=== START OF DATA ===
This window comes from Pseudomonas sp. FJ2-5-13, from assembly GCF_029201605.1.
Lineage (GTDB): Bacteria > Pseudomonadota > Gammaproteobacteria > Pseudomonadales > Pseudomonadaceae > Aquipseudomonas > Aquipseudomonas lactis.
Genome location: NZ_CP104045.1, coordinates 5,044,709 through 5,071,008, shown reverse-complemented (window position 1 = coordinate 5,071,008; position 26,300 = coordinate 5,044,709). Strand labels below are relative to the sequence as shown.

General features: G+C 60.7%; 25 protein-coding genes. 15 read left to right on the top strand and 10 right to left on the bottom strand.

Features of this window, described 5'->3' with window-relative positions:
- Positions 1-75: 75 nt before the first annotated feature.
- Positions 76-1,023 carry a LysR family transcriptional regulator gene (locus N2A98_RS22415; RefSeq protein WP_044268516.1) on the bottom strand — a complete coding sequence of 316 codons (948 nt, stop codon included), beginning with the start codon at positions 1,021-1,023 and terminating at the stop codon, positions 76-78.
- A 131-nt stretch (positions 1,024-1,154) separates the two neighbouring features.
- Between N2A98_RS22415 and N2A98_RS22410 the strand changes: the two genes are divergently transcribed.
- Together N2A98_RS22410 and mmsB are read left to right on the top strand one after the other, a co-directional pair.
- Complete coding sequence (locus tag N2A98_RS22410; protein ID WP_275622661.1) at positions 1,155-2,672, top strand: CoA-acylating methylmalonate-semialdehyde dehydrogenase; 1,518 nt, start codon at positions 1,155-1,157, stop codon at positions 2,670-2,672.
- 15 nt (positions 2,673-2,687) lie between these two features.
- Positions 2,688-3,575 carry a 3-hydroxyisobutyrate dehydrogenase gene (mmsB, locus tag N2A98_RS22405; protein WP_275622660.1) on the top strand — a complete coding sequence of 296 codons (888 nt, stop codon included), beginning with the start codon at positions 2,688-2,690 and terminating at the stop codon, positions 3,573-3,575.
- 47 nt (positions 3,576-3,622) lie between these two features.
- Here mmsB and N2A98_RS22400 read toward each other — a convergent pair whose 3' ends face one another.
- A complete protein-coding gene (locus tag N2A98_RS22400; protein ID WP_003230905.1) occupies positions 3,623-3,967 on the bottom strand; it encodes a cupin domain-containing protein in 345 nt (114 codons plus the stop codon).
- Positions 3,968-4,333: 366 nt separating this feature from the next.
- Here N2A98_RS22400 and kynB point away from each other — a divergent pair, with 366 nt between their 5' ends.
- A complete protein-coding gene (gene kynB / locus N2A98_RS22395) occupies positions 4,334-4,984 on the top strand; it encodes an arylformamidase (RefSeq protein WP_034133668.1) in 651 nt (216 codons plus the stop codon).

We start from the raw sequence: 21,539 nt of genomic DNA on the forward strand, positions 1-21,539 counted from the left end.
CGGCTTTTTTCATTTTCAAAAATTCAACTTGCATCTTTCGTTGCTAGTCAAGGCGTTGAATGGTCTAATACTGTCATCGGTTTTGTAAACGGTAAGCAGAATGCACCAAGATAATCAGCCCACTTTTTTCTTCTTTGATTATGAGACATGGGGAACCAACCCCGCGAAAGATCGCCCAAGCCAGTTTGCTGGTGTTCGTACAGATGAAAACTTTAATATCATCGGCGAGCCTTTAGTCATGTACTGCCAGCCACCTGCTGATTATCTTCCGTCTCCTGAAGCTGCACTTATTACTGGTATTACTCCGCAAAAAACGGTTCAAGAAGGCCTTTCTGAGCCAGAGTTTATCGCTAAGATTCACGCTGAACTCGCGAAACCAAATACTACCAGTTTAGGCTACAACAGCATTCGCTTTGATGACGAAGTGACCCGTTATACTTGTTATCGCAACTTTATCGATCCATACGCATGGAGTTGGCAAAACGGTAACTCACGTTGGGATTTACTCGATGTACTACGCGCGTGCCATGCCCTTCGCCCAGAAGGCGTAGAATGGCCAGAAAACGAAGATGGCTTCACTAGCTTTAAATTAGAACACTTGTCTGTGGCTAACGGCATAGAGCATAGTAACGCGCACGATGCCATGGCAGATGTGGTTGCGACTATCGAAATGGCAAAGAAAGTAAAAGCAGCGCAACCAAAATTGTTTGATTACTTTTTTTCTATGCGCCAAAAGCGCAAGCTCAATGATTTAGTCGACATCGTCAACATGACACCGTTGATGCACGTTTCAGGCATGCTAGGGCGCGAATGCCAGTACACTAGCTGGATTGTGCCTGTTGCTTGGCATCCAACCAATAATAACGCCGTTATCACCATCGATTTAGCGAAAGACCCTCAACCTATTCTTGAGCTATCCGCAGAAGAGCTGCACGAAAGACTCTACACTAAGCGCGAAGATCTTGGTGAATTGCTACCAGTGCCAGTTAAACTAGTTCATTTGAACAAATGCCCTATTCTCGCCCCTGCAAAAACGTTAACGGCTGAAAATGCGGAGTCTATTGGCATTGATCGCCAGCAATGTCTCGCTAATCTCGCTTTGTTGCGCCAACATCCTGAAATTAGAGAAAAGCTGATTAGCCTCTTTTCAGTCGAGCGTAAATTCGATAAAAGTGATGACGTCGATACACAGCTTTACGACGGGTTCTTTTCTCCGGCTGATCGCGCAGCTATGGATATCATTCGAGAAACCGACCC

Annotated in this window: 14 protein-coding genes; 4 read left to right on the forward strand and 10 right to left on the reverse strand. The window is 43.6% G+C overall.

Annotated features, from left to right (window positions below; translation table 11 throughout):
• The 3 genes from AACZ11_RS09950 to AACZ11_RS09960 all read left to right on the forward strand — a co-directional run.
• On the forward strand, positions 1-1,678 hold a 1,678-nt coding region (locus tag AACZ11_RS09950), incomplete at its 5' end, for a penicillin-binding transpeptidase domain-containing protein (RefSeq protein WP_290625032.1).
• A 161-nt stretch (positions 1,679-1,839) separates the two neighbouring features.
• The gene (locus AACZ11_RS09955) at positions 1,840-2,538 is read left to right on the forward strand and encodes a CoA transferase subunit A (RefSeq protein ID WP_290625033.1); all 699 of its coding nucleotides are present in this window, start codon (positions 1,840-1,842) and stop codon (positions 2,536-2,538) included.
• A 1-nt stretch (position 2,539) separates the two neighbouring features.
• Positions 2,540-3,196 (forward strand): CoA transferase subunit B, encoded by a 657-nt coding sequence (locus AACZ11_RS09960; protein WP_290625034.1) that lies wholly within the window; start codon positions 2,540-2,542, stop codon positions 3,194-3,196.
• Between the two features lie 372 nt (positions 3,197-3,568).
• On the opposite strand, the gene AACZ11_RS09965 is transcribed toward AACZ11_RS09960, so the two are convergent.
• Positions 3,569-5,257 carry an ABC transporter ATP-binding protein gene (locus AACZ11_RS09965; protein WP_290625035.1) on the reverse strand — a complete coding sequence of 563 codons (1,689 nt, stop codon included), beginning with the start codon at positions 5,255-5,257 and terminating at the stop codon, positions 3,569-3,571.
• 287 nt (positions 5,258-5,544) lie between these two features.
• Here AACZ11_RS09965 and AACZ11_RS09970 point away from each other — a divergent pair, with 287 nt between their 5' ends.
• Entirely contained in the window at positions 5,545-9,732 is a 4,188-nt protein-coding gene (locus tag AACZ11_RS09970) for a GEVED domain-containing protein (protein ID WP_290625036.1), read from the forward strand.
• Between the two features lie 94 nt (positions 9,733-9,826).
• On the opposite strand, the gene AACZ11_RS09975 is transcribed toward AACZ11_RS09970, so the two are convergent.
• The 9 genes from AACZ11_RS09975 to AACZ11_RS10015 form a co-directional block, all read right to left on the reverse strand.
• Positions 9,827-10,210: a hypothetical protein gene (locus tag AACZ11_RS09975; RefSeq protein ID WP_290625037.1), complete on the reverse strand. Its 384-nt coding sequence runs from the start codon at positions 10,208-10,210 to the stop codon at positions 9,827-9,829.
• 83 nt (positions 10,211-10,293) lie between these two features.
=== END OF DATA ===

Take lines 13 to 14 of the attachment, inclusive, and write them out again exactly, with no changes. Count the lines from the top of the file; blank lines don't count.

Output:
- Positions 2,688-3,575 carry a 3-hydroxyisobutyrate dehydrogenase gene (mmsB, locus tag N2A98_RS22405; protein WP_275622660.1) on the top strand — a complete coding sequence of 296 codons (888 nt, stop codon included), beginning with the start codon at positions 2,688-2,690 and terminating at the stop codon, positions 3,573-3,575.
- 47 nt (positions 3,576-3,622) lie between these two features.